Emily: One of the things that comes to mind right off the bat, of why we need this, is because there are so many choices that we face everyday in motherhood that are kind of grey areas. They’re things that we need biblical wisdom to apply truth to our circumstances. Having a woman like this in your life can help you when you aren’t sure how to discipline your toddler, or when you can’t figure out what to do about a school choice, or how to handle a work or childcare situation. Or maybe you’re struggling through questions about family size or you’re in a conflict with your husband and you want to genuinely, humbly seek out wisdom. Like Laura said, maybe there’s something you just need perspective on or you don’t know how to handle something simple like chores. The list goes on and on for how a woman who’s in a further-ahead-of-you stage can really help you have wisdom for your own situation.
Laura: It’s important to remember that if you are married, our husbands are great as our first line of defence for finding new ideas or for dealing with an issue, especially when it concerns your own children. But women who are further down the path than you can be a tremendous help as you try to look at, “What am I going to be doing?” “What does the Bible say about this?” “What is my heart attitude?” I mean, a lot of the women in my life have asked me really hard, penetrating questions that maybe sometimes my husband doesn’t ask me. That’s totally fine, but I’ve been really grateful for some of these deeper issues because they’re females too, and they understand how we work better than our husbands do in some senses. I know that’s something that’s been really helpful, and why we want women in our life like that.
Emily: Going through the gospel—which we always get to do on Risen Motherhood—thinking about creation, there is this generational nature about creation from the beginning. When Adam and Eve were created to be fruitful and multiply, there was also this understanding—and we see this often in the New Testament—that they were going to pass on what they knew about God, his character, the work that he was doing, and the covenant promises he made to them from one generation to another.
Laura: We see that especially as a pattern in the Old Testament. We’ve talked about this a lot when we talk about parents investing in their children. This same pattern happens through older women—like spiritual mothers in your life—being able to invest and pass down biblical instruction to you. I think too, in the Bible, we see that grey hair is often referred to as a really good thing.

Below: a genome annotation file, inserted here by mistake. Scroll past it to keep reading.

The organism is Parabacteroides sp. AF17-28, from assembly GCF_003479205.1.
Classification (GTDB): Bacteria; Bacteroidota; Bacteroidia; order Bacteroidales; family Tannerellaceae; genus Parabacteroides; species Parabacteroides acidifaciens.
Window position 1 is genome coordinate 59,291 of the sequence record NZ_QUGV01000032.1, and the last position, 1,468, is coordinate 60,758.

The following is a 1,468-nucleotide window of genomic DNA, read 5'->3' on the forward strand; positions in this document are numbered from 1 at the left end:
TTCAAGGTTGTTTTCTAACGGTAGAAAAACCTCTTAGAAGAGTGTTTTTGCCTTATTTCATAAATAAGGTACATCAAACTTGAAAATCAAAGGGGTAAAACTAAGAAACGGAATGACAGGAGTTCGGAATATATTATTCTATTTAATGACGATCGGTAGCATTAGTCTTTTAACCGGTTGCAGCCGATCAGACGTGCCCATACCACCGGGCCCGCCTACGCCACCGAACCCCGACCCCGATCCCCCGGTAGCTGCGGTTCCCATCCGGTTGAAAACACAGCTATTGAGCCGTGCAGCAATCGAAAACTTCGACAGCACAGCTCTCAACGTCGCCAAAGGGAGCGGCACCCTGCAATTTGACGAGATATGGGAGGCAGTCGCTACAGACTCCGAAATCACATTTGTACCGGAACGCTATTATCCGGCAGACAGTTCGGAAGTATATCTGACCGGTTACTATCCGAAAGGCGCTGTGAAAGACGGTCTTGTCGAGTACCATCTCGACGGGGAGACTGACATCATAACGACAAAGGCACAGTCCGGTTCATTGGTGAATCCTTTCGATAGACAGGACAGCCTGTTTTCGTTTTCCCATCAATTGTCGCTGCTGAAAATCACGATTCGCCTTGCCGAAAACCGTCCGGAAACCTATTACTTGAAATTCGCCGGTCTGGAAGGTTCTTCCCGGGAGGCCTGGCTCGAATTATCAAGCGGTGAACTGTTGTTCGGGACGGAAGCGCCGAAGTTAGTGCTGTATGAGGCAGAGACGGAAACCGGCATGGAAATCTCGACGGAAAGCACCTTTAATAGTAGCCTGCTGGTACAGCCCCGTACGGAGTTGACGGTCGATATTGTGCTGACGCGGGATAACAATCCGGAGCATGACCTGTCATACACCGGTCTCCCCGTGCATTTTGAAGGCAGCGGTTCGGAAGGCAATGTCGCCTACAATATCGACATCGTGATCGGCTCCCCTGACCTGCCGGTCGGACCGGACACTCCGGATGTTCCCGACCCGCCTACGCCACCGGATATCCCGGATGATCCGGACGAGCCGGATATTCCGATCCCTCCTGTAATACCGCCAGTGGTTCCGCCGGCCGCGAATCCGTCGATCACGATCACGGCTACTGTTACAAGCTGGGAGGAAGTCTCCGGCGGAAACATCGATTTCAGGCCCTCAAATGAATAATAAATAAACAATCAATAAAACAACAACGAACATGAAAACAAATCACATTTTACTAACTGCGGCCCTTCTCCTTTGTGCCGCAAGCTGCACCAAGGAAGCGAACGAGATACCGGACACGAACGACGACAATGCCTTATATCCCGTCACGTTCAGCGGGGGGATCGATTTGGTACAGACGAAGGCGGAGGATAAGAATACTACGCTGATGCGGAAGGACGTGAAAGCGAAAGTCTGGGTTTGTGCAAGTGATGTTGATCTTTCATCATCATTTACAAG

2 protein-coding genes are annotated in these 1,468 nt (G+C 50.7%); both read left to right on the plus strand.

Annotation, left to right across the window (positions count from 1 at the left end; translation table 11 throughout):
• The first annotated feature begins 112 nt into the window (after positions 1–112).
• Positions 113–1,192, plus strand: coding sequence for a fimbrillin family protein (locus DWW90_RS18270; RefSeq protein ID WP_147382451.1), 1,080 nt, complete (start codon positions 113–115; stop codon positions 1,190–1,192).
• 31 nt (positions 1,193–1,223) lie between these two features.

Emily: Yes! [Laughter]
Laura: I have a couple of grey hairs and I am like, “Wisdom. It’s just wisdom. It means I am getting wiser.” But that’s something that we see in the Psalms, and with age and life experience, often, not always though, does come spiritual maturity.
Emily: Even though that was God’s good design and good plan, the fall and sin entered. That obviously messes up every relationship we have, and in some ways, impacts on all of God’s good design. Just like Laura was saying, even though life and walking with the Lord should grow us in godliness, now, sometimes as we age, maturity doesn’t always coexist in that. There’s this verse in Psalms 119:100 that says, “I understand more than the aged for I keep your precepts.” It’s kind of that feeling of sometimes when people grow older, if they’re not walking with the Lord and not focusing on his truth, they aren’t necessarily growing in godliness.
Laura: On the flipside of that, we can also have this mentality of we know everything and we’ve experienced enough of life to be able to make all the right decisions. We’re not really numbering our days or recognizing that we need to grow in wisdom and knowledge. Another thing is, with the fall, came a lot of generational power struggles. You know, just think about your relationship with your parents in high school.
Emily: Hello teenage years. [Laughter]
Laura: Exactly. That’s something else that occurred when the fall came, and God’s good design was riddled with sin in some of these ways.
Emily: We see this in the church in the context of this kind of older women, younger women. Again, remembering that those terms are relative. We see in Titus 2, older women had to be reverent in behavior and not slanderous or being slaves to too much wine. They were to teach what is good, and so train the young women to love their husbands and children; to be self-controlled, pure, working at home, kind, and submissive to their own husbands, that the Word of God may not be reviled. This is the main verse that we all go to whenever we’re talking about this. But we know that this isn’t always lived out in the church in the way that we would like.
Laura: Just like we were saying earlier with the sin, people aren’t always respectful with one another. Sometimes when you come to people for advice, they might say something that’s untrue or unhelpful, or that isn’t really taking into account your unique situation. Sometimes they encourage us towards worldly things and not towards things of godliness. It’s one of those difficult things about relationship now.